‘I Am Paul Walker’ documentary released

‘I Am Paul Walker’ documentary released

Paramount Network releases its latest documentary, “I Am Paul Walker,” a dutifully praise-filled ode to “The Fast and the Furious” star, told almost entirely through interviews with his family and friends.


The film opens with touching home video of Walker celebrating his 15th birthday, proceeding to wade through his biography growing up in the outskirts of Los Angeles, becoming a child actor, getting into fights and surfing.


Even then, Walker is described as something of an “adrenaline junkie,” as a friend refers to him as an adult, which led to his fascination with racing, the cause of his death in 2013, at age 40, when he was killed in a car crash.


Director Adrian Buitenhuis spends a lot of time, naturally, zeroing in on the highlights of Walker’s career, from his early role in “Pleasantville” to being propelled to action stardom in the “Furious” movies.


There’s also an interesting anecdote about how he passed on the opportunity to play Superman, informing his manager the prospect just wasn’t for him.


There is a good deal of material about the private actor, including his charitable endeavors and discomfort with the fame he experienced at a relatively young age. (“Furious” director Rob Cohen recalls telling Walker his life would change when “Fast and the Furious” made its debut in 2001, while Tyrese Gibson is the most prominent of his co-stars interviewed.)


What “I Am Paul Walker” doesn’t broach, with its adoring tone and lack of third-party experts, are any of the contradictions within its presentation, starting with Walker’s dedication to be a present father to his daughter, who had moved from Hawaii to live with him (after growing up with her mother) and was just 15 years old at the time of his death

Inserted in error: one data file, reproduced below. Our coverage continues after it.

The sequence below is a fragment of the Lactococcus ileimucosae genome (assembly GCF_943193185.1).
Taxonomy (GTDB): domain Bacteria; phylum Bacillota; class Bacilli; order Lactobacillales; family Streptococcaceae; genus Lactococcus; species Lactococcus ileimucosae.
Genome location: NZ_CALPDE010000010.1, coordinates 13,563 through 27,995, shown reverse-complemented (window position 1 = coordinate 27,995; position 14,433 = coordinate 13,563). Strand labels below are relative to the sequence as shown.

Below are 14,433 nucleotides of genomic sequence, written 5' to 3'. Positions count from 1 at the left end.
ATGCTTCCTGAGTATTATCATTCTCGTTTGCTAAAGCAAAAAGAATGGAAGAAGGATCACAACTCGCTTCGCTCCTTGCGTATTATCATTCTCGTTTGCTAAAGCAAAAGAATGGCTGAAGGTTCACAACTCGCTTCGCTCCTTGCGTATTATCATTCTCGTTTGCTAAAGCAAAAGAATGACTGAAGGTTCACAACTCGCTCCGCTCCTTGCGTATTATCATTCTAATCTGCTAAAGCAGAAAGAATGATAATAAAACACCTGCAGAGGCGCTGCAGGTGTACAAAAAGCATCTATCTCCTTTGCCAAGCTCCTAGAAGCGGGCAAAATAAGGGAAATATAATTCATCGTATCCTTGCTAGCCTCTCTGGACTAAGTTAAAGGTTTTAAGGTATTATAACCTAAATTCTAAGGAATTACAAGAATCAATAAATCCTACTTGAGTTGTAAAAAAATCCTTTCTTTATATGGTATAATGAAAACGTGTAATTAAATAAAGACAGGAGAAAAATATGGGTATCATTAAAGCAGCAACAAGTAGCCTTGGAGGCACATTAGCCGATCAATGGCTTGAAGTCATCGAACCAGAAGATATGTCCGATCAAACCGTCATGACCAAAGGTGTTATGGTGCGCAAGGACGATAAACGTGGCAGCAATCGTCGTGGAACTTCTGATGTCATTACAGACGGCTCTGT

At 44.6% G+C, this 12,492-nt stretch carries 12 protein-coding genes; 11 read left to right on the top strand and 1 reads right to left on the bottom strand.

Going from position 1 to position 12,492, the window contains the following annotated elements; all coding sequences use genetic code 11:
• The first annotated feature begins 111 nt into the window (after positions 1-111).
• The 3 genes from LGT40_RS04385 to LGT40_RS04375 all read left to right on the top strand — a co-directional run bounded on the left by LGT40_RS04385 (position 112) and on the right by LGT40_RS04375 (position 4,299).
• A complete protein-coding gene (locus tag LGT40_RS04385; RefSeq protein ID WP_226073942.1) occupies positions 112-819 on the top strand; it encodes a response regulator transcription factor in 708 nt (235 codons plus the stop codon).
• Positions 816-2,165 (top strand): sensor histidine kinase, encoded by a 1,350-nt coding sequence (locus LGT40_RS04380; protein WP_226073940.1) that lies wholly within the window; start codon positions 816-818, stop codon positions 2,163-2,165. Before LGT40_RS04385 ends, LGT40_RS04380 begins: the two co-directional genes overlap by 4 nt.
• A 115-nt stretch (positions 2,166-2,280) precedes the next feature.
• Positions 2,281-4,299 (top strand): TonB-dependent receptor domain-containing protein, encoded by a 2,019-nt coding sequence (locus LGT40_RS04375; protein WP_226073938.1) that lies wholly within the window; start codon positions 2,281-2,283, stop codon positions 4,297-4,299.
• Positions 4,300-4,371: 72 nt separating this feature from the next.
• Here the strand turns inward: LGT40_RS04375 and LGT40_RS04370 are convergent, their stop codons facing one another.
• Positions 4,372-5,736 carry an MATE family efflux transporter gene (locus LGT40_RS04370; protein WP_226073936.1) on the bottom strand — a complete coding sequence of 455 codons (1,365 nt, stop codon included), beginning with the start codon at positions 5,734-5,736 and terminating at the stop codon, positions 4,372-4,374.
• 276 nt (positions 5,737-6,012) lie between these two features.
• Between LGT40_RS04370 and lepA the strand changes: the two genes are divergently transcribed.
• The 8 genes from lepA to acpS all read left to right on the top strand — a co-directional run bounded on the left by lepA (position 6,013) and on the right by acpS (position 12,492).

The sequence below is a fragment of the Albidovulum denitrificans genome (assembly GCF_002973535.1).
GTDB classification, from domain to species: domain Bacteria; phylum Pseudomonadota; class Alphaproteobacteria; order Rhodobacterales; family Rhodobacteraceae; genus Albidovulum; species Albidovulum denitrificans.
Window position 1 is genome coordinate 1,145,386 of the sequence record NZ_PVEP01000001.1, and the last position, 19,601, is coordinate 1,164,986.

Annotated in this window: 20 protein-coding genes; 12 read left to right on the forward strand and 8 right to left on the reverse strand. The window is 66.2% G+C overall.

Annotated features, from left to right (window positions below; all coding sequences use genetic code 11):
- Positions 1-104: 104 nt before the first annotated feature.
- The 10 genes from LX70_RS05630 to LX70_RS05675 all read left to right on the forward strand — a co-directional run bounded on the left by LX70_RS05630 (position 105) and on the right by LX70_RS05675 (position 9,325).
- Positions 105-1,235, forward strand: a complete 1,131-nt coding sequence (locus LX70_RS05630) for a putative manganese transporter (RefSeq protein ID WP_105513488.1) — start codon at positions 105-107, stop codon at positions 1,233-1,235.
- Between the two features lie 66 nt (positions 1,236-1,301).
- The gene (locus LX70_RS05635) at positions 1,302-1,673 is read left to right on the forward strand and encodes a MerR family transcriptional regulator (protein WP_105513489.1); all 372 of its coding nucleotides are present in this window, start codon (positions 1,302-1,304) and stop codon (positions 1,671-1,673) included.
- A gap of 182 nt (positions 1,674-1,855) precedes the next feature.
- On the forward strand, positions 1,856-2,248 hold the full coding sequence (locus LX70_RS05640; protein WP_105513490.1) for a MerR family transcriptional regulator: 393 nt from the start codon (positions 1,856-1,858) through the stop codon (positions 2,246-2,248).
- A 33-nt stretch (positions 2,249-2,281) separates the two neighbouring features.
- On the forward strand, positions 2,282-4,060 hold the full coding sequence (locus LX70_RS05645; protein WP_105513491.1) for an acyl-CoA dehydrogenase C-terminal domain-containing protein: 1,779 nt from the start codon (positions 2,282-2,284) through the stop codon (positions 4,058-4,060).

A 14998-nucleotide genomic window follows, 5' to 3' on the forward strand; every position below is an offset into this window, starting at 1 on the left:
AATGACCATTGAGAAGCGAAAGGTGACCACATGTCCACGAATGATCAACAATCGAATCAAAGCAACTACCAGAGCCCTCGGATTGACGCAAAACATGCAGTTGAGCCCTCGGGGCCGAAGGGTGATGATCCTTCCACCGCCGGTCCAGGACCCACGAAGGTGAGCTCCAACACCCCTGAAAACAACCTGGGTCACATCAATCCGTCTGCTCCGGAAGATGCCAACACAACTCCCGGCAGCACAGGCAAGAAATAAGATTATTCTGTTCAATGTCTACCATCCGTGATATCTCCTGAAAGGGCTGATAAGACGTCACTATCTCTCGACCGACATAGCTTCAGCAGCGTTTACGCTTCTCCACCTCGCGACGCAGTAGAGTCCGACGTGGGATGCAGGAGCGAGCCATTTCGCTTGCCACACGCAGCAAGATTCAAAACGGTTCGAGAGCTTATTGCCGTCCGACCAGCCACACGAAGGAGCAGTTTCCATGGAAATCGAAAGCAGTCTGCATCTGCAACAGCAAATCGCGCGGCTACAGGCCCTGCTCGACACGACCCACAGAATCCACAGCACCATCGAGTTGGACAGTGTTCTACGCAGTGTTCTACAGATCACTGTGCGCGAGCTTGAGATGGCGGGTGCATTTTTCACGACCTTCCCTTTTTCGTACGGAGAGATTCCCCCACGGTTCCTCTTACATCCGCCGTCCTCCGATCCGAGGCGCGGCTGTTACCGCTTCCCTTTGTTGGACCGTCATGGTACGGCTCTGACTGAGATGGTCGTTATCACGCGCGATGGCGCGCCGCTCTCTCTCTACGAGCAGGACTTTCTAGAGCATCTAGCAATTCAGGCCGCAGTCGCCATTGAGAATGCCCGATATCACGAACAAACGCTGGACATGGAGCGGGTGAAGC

It would be nice to hear someone who isn’t part of Walker’s family — biological or extended — at least address the obvious risks that he continued to undertake, in anything other than a wholly laudatory way or as evidence of his commitment to living life to the fullest.


The goal, inherent in the “I Am” title, is to provide a high degree of intimacy — something that the Ledger film achieved by drawing heavily upon home movies that the actor shot.


Then again, going back to James Dean and Marilyn Monroe there has always been an intense fascination with movie stars who die young, freezing their screen personas in amber.


To that extent, this documentary franchise feeds that appetite, albeit in a fashion that doesn’t bring much depth to those frozen-in-time images.


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